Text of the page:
Trademarks and Trade Dress

Social network Web site Facebook announced that, beginning this Saturday, June 13, at 12:01 am U.S. EDT, all Facebook users will be allowed to choose a personalized username for their Facebook profiles. This username will replace the numerical string that appears on the URL for each user’s profile page. Facebook users will be able to choose names on a "first-come first-served" basis. All at once, millions of Facebook users will be choosing usernames. If you are a registered trademark owner, or represent such an owner, it’s important that you immediately register your trademark(s) with Facebook at this link in order to prevent the trademark from being registered by others as a username on Facebook.Continue Reading Effective Immediately, Trademark Owners Need To Protect Their Trademarks From Registration As Usernames On Facebook

On April 3, 2009, the Second Circuit Court of Appeals handed down its decision in the matter of Rescuecom Corp. v. Google, Inc., reversing the United States District Court for the Northern District of New York’s dismissal of Rescuecom’s complaint on the grounds that it failed to state a valid claim for relief. The Court held that Google’s "sale" of Rescuecom’s trademark as a keyword in Google’s Adwords and Keyword Suggestion Tool Programs, which sends online search engine users targeted advertisements based on their formulation of search terms, constitutes the "use in commerce” for purposes of the Lanham Act, which governs federal trademark law. Under the Lanham Act, subject matter jurisdiction arises for enforcement of trademark rights against infringement when one party “uses” the trademark of another “in commerce” in a way that “is likely to cause confusion, or to cause mistake, or to deceive," "as to the affiliation, . . . or as to the origin, sponsorship, or approval of . . . goods [or] services.” 15 U.S.C. §§ 1114; 1125(a). By rendering this holding, the Court resolved a significant split between the Second Circuit and federal courts in the Third, Fourth, Fifth, Seventh, Eighth, Ninth, Tenth and Eleventh Circuits over the “use in commerce” issue.Continue Reading Second Circuit Resolves Split Between the Circuits Regarding Sale of Keywords to Trigger Sponsored Links and “Use in Commerce” Under the Lanham Act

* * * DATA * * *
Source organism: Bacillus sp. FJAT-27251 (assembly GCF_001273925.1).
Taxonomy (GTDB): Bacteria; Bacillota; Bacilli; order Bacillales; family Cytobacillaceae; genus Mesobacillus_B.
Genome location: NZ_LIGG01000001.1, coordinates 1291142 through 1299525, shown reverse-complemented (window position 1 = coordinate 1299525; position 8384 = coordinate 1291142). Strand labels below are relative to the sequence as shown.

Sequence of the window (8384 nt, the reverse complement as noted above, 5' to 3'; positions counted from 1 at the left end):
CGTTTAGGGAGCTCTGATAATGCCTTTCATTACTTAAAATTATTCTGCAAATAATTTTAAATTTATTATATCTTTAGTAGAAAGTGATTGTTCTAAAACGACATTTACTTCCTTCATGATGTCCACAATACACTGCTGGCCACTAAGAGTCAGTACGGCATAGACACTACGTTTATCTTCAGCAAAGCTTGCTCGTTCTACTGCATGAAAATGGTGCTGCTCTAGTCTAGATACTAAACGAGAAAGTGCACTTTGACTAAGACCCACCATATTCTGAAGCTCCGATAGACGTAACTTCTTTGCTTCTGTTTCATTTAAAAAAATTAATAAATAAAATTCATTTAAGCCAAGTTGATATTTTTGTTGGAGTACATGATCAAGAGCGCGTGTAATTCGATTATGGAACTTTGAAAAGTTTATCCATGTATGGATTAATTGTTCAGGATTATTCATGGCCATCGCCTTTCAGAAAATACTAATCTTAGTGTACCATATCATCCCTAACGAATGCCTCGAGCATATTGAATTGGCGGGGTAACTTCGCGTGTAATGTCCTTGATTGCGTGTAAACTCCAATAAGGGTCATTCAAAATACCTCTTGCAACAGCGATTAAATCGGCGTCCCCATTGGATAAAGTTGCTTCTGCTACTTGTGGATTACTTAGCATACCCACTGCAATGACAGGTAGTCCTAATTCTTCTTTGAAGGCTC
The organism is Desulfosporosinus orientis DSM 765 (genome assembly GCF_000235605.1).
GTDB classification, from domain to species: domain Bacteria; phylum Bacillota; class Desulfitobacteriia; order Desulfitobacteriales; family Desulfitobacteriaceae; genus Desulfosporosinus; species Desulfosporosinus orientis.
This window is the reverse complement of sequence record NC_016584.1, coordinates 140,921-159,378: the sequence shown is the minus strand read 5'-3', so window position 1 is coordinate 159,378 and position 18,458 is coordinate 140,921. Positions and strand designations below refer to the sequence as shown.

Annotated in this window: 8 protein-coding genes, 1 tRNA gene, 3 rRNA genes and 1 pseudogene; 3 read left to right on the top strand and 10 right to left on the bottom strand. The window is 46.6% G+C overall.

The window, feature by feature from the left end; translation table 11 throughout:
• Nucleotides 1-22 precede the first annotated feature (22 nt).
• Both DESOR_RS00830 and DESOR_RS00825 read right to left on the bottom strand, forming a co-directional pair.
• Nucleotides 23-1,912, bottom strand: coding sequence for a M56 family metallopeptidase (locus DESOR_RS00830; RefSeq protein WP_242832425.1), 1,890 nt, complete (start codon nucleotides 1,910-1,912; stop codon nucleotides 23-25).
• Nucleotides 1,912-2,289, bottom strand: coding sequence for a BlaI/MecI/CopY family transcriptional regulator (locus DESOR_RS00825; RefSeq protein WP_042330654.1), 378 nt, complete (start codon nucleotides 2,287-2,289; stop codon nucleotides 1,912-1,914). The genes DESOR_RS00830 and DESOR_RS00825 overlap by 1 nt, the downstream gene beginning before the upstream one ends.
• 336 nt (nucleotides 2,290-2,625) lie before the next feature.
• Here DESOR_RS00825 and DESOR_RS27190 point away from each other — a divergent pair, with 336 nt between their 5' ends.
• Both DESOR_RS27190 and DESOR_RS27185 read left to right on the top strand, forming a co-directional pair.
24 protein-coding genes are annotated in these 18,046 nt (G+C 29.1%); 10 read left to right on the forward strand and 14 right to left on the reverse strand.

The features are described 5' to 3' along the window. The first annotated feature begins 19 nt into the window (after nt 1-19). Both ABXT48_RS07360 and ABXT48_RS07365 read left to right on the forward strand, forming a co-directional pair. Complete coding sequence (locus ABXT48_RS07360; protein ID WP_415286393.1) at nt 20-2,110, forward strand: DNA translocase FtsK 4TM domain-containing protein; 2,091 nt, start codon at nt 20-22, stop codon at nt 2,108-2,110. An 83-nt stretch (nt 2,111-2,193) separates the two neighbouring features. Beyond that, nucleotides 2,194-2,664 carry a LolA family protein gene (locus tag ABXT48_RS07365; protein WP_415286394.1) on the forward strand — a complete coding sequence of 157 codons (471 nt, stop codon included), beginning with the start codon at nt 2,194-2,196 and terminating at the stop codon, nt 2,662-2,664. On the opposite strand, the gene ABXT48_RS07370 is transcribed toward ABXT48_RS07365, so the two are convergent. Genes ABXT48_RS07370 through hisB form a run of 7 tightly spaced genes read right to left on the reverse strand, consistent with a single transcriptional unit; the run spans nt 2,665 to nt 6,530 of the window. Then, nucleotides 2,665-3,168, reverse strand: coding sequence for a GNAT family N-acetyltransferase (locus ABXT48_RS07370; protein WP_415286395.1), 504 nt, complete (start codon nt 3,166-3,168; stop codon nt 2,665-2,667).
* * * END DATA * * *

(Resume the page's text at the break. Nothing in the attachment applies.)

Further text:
Activision licensed the Gibson trademark and trade dress in November 2006 in connection with Guitar Hero’s "custom guitar controller peripheral." Activision paid a one-time fixed license fee to cover the term of the license and Gibson agreed to help promote the Guitar Hero product.Continue Reading Gibson’s Patent Action Against Activision Hits Wrong Chord With Court In “Guitar Hero” Dispute: Summary Judgment Granted

China has a bad reputation for IP protection, but the reputation might not be fully deserved. People often focus on occurrences of IP infringement in China and mistakenly conclude that there is little IP protection here.

China’s present IP dilemma is rooted in the concept of “rule of the man – Emperor.” China did not adopt the concept of “rule of law” until about 25 years ago when China joined the international community. Since then, China has been faced with a huge challenge of establishing an internationally acceptable legal framework. China has made significant progress in the enactment of laws, establishment of a court system, and training of legal personnel. But one cannot expect a perfect legal framework to be established in a short period of time. The fact is that IP protection is available in China today. This area has been a key focus of the Chinese government and China’s emerging high-tech industries. Significant progress in IP protection can be expected in the near future.Continue Reading Case Study: Protecting Your Brand in China

In Comedy Club v. Improv West Associates the Ninth Circuit held that an in-term covenant not to compete (a covenant that continues during the term of a contract or relationship) in a Trademark License agreement was overbroad, but enforced a more limited version of the covenant. The Court held that while there is no exception in California’s law against non-competition agreements for in-term covenants not to compete, they may be valid, at least in the context of a "franchise like" agreement.Continue Reading Ninth Circuit Limits the Scope of In-Term Covenants Not to Compete